If you're tired of watching the Republican debates, tune in Sunday night to the Academy Awards presentations. The night will show off beautiful eye candy for both men and women, diversion with glitz. We once worried about protecting the children from "inappropriate" movies, but the candidates' talk about condoms and abortions and adultery scandals of the past that used to make a starlet blush. With pop culture awash in sex and violence, movie themes can hardly shock. This year's crop of Oscar movies are mild indeed.
One film critic finds the movies nominated for Academy Awards hold a lot in common with the candidates -- small men reflecting a diminished America.
"The days of American specialness and bigness -- whether you're talking about Cecil B. DeMille or Henry Ford or Gen. Douglas MacArthur -- are pretty much gone, and voting for Tweedledum or Tweedledee in November won't bring them back," writes Andrew O'Hehir in Salon.com. "Our economy and society aren't what they used to be, and neither are our movies."
This is depressing, but hardly earthshaking, and we have to concede that he's onto something about what pop culture and politics tell us about ourselves. The men leading both the political and entertainment culture do seem smaller than life size. Ronald Reagan's "morning in America" becomes mourning in late afternoon.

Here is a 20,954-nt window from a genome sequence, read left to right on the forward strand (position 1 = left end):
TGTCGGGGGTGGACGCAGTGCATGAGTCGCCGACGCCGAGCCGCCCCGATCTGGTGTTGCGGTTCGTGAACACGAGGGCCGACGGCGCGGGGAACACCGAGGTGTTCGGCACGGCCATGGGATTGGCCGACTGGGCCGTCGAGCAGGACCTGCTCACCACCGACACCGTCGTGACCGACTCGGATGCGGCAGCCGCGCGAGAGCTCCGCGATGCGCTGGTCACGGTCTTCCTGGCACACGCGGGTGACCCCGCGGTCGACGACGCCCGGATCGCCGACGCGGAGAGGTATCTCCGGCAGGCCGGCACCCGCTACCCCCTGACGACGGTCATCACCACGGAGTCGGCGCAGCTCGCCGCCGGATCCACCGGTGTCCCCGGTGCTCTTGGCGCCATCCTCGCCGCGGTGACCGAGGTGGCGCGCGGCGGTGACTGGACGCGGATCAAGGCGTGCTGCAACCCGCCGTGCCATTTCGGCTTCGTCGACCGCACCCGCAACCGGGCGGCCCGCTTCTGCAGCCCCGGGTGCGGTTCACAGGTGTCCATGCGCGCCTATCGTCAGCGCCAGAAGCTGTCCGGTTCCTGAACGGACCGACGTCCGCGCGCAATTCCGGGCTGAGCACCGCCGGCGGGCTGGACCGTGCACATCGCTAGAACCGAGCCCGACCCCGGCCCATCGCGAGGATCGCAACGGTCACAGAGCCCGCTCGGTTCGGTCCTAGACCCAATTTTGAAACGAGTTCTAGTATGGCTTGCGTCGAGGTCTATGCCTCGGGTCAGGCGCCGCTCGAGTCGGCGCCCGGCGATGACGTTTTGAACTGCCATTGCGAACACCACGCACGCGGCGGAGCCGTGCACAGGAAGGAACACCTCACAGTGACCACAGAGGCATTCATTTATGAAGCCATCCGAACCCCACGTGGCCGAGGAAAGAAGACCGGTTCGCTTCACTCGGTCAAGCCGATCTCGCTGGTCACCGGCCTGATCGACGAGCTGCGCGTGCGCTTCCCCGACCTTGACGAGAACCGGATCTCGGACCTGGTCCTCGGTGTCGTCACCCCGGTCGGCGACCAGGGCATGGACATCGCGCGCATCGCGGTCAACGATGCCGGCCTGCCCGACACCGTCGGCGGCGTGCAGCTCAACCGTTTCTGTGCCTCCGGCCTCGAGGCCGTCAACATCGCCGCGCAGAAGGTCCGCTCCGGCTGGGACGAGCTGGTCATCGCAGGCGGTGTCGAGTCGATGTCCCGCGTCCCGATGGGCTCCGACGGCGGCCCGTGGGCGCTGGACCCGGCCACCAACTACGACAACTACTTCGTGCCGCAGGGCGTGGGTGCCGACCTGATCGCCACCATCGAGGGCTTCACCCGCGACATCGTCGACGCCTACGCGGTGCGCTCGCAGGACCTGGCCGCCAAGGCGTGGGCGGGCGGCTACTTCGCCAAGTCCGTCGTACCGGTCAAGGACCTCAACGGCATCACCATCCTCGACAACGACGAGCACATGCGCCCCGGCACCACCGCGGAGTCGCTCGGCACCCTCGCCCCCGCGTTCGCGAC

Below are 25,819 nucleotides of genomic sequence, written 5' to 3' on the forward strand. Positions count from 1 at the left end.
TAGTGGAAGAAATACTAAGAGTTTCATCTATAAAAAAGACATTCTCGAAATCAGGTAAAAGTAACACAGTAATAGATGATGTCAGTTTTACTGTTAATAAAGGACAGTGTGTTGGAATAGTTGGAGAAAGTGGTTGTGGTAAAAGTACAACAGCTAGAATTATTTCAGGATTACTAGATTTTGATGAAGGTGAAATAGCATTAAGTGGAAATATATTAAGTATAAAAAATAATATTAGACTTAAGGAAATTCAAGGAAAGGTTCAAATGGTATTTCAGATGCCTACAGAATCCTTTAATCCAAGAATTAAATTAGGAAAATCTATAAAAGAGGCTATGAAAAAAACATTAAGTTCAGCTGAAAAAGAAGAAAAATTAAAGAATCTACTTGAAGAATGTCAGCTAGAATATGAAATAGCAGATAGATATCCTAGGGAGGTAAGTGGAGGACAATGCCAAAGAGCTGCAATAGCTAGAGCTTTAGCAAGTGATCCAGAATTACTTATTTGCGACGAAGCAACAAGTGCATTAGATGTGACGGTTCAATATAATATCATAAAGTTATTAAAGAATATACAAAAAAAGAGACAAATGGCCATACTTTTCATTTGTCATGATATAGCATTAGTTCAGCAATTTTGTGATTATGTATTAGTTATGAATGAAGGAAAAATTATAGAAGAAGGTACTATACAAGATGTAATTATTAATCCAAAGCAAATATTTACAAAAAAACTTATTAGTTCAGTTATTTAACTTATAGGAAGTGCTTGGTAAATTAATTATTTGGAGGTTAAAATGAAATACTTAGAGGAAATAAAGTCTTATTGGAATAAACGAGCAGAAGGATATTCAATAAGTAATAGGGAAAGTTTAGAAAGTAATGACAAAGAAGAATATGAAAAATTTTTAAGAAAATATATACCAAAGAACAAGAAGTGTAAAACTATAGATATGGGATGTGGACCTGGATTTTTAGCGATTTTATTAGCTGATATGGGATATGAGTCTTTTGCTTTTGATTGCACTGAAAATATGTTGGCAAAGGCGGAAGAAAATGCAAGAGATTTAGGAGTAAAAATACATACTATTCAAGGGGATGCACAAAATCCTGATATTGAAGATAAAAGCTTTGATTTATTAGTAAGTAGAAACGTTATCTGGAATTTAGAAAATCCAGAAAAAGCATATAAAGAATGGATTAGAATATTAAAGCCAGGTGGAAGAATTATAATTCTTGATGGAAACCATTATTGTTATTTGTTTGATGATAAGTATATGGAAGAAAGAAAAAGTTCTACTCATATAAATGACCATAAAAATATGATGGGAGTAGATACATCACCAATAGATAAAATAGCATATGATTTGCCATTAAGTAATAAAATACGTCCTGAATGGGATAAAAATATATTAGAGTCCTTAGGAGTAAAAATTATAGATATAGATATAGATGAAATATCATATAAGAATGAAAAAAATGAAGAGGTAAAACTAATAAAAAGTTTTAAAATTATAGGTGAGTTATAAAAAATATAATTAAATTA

For all of his good looks and emotionally affecting moments in "Descendants," George Clooney is ultimately a lightweight in his portrayal of a man who cries about being a lousy father and a cuckold besides. No George S. Patton he, or even a Godfather or a Rhett Butler. In his hokey, colorfully flowered Hawaiian shirt, he's supposed to be playing against type, a personality analogous to a lady's cocktail served in a coconut topped with a tiny pink umbrella. His real-life image on camera never suggests the masculine charisma of Humphrey Bogart or Clark Gable.
Alas, ours is the age when The New York Times tells us on the front page how hopes for the economy rise with the male shopper who buys women's accessories, bracelets called "wrist bands" and purses called "hold-alls." They're not talking about gay or transvestite shoppers, either.